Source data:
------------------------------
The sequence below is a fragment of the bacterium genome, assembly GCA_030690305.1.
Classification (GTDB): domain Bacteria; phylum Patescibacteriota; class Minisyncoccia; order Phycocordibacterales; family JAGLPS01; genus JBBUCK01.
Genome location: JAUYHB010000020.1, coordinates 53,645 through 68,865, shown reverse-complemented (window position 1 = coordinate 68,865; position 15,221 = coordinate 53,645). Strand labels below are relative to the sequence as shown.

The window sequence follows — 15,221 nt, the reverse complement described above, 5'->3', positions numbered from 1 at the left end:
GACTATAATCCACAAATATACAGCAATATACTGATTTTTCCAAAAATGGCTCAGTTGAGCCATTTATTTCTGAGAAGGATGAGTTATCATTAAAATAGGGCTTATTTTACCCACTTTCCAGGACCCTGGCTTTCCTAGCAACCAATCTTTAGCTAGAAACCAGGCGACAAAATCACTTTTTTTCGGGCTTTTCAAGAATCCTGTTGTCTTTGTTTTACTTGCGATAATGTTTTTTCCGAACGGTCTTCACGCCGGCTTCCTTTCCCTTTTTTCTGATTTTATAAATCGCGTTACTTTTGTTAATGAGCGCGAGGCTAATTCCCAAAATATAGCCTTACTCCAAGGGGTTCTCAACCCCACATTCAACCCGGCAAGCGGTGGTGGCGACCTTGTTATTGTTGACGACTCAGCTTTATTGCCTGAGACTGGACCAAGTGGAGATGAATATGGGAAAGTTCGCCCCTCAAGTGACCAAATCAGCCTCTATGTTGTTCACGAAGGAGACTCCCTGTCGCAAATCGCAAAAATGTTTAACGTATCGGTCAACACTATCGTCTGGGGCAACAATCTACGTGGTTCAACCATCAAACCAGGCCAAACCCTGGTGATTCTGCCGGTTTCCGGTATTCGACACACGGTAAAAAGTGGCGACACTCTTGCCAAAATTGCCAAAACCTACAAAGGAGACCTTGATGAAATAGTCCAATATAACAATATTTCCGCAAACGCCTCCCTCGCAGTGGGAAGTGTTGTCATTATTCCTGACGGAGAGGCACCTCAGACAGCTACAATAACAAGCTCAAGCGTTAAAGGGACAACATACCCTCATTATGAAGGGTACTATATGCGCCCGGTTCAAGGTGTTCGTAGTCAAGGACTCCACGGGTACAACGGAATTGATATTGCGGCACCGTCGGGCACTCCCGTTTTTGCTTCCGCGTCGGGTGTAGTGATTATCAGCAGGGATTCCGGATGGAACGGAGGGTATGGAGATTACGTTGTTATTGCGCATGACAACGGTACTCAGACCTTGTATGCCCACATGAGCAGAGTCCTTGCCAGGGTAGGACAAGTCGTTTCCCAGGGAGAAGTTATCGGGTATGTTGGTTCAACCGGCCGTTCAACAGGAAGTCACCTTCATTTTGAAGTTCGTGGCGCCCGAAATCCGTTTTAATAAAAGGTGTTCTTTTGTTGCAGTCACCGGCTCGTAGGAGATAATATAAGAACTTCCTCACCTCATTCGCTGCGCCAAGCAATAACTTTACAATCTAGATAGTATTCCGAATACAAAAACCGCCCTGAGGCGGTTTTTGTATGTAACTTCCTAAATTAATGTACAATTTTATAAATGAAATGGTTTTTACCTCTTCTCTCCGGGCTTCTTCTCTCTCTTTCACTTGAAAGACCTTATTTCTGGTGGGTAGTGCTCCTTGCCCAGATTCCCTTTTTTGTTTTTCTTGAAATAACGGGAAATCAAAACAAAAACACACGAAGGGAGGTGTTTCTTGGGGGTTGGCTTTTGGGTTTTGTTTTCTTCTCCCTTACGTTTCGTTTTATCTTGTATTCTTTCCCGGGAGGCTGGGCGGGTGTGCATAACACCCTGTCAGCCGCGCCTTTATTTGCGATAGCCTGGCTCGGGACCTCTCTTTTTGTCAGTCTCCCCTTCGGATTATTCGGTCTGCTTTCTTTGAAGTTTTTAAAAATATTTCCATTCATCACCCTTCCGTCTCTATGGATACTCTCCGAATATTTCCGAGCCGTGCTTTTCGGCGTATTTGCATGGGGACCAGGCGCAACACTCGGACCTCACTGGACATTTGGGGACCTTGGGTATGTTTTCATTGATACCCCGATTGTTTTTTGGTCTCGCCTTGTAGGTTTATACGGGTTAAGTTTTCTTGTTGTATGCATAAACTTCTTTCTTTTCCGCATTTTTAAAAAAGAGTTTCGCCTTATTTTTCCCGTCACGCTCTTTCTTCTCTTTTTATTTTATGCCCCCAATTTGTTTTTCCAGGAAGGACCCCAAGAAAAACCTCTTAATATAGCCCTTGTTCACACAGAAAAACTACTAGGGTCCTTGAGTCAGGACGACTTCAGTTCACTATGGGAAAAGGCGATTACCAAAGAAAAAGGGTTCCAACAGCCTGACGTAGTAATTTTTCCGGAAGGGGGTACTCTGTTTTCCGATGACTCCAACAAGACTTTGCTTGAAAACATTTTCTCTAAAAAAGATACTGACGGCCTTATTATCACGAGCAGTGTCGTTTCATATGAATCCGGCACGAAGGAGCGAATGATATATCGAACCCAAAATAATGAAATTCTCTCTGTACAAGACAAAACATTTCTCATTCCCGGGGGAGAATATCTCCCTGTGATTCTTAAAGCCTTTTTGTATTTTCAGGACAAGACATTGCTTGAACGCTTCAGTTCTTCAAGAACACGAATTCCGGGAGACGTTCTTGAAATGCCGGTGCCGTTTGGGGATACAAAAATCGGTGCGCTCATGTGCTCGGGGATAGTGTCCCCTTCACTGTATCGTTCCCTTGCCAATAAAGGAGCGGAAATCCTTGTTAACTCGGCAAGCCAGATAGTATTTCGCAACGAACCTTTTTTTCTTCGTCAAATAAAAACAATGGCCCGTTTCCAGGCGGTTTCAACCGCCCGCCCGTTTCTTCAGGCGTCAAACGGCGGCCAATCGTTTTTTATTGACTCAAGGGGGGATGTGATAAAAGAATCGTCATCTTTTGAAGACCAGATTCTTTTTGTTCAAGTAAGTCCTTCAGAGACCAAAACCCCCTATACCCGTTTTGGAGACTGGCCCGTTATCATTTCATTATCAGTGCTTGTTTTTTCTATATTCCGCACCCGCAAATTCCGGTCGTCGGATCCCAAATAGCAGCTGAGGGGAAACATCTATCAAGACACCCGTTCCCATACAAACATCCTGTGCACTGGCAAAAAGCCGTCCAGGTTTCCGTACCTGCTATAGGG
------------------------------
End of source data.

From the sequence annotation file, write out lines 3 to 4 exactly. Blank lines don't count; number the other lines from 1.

Genome location: JAUYHB010000020.1, coordinates 53,645 through 68,865, shown reverse-complemented (window position 1 = coordinate 68,865; position 15,221 = coordinate 53,645). Strand labels below are relative to the sequence as shown.

The window sequence follows — 15,221 nt, the reverse complement described above, 5'->3', positions numbered from 1 at the left end: